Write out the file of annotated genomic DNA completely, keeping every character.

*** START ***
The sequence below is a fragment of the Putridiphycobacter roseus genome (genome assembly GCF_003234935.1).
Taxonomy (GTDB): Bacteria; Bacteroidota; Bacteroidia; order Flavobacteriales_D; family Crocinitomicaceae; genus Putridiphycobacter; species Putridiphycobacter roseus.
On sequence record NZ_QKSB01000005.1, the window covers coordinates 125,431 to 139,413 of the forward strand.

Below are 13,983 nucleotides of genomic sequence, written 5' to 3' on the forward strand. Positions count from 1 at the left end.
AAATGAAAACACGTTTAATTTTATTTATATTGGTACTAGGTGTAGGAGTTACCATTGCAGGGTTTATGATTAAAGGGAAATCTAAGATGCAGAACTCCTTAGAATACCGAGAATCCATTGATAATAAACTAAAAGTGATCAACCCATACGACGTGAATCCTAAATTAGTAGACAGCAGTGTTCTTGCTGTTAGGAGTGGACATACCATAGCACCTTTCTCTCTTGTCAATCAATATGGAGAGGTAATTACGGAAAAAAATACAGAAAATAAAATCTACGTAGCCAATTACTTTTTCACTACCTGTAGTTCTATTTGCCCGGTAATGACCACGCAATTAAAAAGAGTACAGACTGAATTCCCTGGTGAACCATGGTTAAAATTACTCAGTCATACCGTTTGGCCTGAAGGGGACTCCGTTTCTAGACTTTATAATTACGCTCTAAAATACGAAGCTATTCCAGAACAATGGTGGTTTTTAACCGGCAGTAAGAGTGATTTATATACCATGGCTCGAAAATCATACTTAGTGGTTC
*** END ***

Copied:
The sequence below is a fragment of the Putridiphycobacter roseus genome (genome assembly GCF_003234935.1).
Taxonomy (GTDB): Bacteria; Bacteroidota; Bacteroidia; order Flavobacteriales_D; family Crocinitomicaceae; genus Putridiphycobacter; species Putridiphycobacter roseus.
On sequence record NZ_QKSB01000005.1, the window covers coordinates 125,431 to 139,413 of the forward strand.

Below are 13,983 nucleotides of genomic sequence, written 5' to 3' on the forward strand. Positions count from 1 at the left end.
AAATGAAAACACGTTTAATTTTATTTATATTGGTACTAGGTGTAGGAGTTACCATTGCAGGGTTTATGATTAAAGGGAAATCTAAGATGCAGAACTCCTTAGAATACCGAGAATCCATTGATAATAAACTAAAAGTGATCAACCCATACGACGTGAATCCTAAATTAGTAGACAGCAGTGTTCTTGCTGTTAGGAGTGGACATACCATAGCACCTTTCTCTCTTGTCAATCAATATGGAGAGGTAATTACGGAAAAAAATACAGAAAATAAAATCTACGTAGCCAATTACTTTTTCACTACCTGTAGTTCTATTTGCCCGGTAATGACCACGCAATTAAAAAGAGTACAGACTGAATTCCCTGGTGAACCATGGTTAAAATTACTCAGTCATACCGTTTGGCCTGAAGGGGACTCCGTTTCTAGACTTTATAATTACGCTCTAAAATACGAAGCTATTCCAGAACAATGGTGGTTTTTAACCGGCAGTAAGAGTGATTTATATACCATGGCTCGAAAATCATACTTAGTGGTTC